A cat is a carnivorous pet known to be curious and rarely craves such things as fruits and vegetables. Surprisingly, most cats often desire to consume mushrooms which is funny as it is classified as fungi and vegetables. Cats being curious beings, can take risks, especially if they ingest some wild mushrooms as most are toxic.
Hence, being at a glance of one’s cat eating mushrooms can leave one wondering: Can cats eat mushrooms? Are they fit for consumption by cats? They should be avoided, but cats can eat mushrooms if they are store-purchased and edible.
Benefits of Mushrooms for Cats
Researchers have been studying certain species of mushrooms, and three of them have been acknowledged to be safe for cats and dogs, that is, Shiitake, Maitake, and Reishi species. All of them have different medicinal benefits to cats.
Shiitake mushrooms are known to improve blood circulation, and they also boost the production of white blood cells hence boosting immunity. They act against the effects of viruses, microbes, and candida. Shiitake mushrooms are rich in Vitamin B, Pantothenic Acid, Selenium, and Vitamin D2, which fight infections.
On the other hand, Reishi mushrooms contain Zinc, Vitamin C, and Selenium, which are essential in keeping cells healthier and fighting compounds that can cause harm if their levels in the body are too high. They are beneficial in increasing energies and also act as anti-inflammatory agents.
Maitake mushrooms have the best immune-boosting effects on cats’ bodies. This is major because Maitake mushrooms are rich in vitamin D2, obtained from the sunshine. They are also rich in phenols, ascorbic acids, anti-oxidants, and flavonoids, immune enhancers to help fight diseases in cats.
Generally, mushrooms contain nutrients and vitamins essential for cats’ immune system boosting and ensuring cats’ health. These nutrient components are also vital to enhancing cats’ metabolism to maintain the cells in healthy and good conditions.
You can find most of these medicinal mushroom supplements in stores and in groceries for purchase. It should, however, be noted that in case they have any side effects on a cat, the cat’s veterinarian should only manage them.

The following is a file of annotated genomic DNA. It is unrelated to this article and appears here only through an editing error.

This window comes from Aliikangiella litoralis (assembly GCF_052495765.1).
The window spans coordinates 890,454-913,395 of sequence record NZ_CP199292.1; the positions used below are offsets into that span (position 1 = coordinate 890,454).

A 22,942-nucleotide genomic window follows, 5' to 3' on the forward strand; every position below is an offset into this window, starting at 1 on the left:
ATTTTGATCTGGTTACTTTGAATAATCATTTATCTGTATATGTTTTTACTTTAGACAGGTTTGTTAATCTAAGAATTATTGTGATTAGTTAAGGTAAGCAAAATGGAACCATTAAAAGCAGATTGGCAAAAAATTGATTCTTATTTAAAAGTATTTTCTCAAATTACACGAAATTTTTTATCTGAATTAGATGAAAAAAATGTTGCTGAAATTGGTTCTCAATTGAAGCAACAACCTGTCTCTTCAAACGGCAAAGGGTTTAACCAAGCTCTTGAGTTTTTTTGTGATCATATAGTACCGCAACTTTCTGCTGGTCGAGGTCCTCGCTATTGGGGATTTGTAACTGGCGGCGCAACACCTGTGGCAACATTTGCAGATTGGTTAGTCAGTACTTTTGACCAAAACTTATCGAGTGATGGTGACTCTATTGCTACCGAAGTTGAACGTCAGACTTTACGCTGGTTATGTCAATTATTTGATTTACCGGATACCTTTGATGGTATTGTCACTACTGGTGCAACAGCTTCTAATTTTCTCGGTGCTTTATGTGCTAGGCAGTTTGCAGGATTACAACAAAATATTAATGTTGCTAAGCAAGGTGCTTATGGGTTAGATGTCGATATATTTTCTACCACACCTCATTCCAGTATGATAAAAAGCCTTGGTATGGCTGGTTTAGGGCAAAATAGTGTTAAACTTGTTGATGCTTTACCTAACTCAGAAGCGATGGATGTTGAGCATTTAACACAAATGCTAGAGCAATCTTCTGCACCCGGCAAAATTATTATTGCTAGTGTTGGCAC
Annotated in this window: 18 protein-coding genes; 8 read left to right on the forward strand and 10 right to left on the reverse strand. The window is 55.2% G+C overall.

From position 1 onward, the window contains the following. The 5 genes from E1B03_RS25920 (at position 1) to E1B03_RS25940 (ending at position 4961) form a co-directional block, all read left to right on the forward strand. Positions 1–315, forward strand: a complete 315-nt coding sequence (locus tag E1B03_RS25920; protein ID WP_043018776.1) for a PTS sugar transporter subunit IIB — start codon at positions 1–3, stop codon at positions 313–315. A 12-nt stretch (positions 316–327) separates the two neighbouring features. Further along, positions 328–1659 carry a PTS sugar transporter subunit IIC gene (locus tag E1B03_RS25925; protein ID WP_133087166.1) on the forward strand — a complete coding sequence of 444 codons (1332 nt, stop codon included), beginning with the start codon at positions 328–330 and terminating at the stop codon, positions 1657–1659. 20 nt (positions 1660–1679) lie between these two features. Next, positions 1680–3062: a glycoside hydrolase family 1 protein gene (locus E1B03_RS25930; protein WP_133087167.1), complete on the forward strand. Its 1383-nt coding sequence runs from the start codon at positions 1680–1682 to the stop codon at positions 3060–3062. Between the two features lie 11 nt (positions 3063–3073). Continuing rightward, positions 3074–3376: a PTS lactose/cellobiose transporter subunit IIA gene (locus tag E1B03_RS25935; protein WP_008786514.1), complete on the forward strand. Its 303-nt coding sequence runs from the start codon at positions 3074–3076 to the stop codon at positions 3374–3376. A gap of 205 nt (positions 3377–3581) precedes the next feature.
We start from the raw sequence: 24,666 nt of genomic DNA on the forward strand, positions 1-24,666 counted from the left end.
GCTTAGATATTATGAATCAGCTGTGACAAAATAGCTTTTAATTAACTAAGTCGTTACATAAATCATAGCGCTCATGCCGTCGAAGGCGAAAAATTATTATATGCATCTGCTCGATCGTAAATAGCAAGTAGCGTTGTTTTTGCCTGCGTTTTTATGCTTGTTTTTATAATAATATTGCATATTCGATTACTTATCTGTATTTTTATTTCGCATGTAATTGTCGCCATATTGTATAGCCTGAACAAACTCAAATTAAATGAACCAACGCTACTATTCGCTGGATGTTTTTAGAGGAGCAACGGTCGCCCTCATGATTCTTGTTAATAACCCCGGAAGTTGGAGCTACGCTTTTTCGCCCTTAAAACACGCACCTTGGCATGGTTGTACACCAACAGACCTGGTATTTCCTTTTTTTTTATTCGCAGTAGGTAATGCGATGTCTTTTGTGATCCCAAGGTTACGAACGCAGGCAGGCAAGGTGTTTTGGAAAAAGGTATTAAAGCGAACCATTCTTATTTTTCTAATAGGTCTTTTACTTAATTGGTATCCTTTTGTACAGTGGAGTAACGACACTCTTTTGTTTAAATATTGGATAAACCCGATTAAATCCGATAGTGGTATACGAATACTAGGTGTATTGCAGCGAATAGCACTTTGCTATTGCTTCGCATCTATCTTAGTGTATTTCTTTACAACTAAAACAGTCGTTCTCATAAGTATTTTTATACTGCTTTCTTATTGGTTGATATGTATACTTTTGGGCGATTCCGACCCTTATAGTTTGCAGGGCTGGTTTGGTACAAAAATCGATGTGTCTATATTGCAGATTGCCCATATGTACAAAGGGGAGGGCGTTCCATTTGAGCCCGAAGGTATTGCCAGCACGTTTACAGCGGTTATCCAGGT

Can Cats Eat Wild Mushrooms?
It is hard to understand why a cat may want to eat mushrooms, while it is proven by food scientists that they cannot taste any sweetness. They should, however, never feed on wild mushrooms. Though it is hard to identify which ones are safe for consumption, it is recommended that one should never try to self-identify on oneself or cats unless one is a mushroom scientist.
Two mushroom species are fatal to cats if consumed, as identified by the North American Mycological Association, Amanita muscaria and Amanita pantherina species. Cats are probably drawn to them due to their scent, which is fishy. Mostly, it’s almost unlikely to find these species around, but one must check around where cats wander for any mushrooms that may be growing and get rid of them.
The Animals Poison Control Center has stated some signs and symptoms to watch out for to identify if one’s cat has consumed wild mushrooms. Examples are:
- Vomiting and diarrhea
This is the first sign that is likely noted in a short while after consuming wild mushrooms. It should be attended to avoid dehydration immediately.
- Severe drooling
Severe drooling refers to the abnormal flow of saliva outside a cat’s mouth, which is involuntary.
- Neurological issues
This includes unsteady walking, easy agitation, and a cat being abnormally sensitive to noise and physical touch.
- Liver failure
Liver failure is the most severe case, and it is a result of toxins in the cat’s liver that cause whitening of eyes, yellowing of the skin, loss of appetite, and being less active. If not treated urgently, it can cause the death of a cat.
Are Mushrooms Safe for Cats?
Can cats eat mushrooms? To wrap up, cats can be fed store-purchased edible mushrooms as they are non-poisonous, free from toxins, and have health benefits. However, wild-growing mushrooms that grow among the weeds should be avoided as it is challenging to identify whether they are fit for consumption, and some can be fatal once consumed.
Finally, cat owners should always control whatever the cat accesses both outside and inside the household as an extra precaution.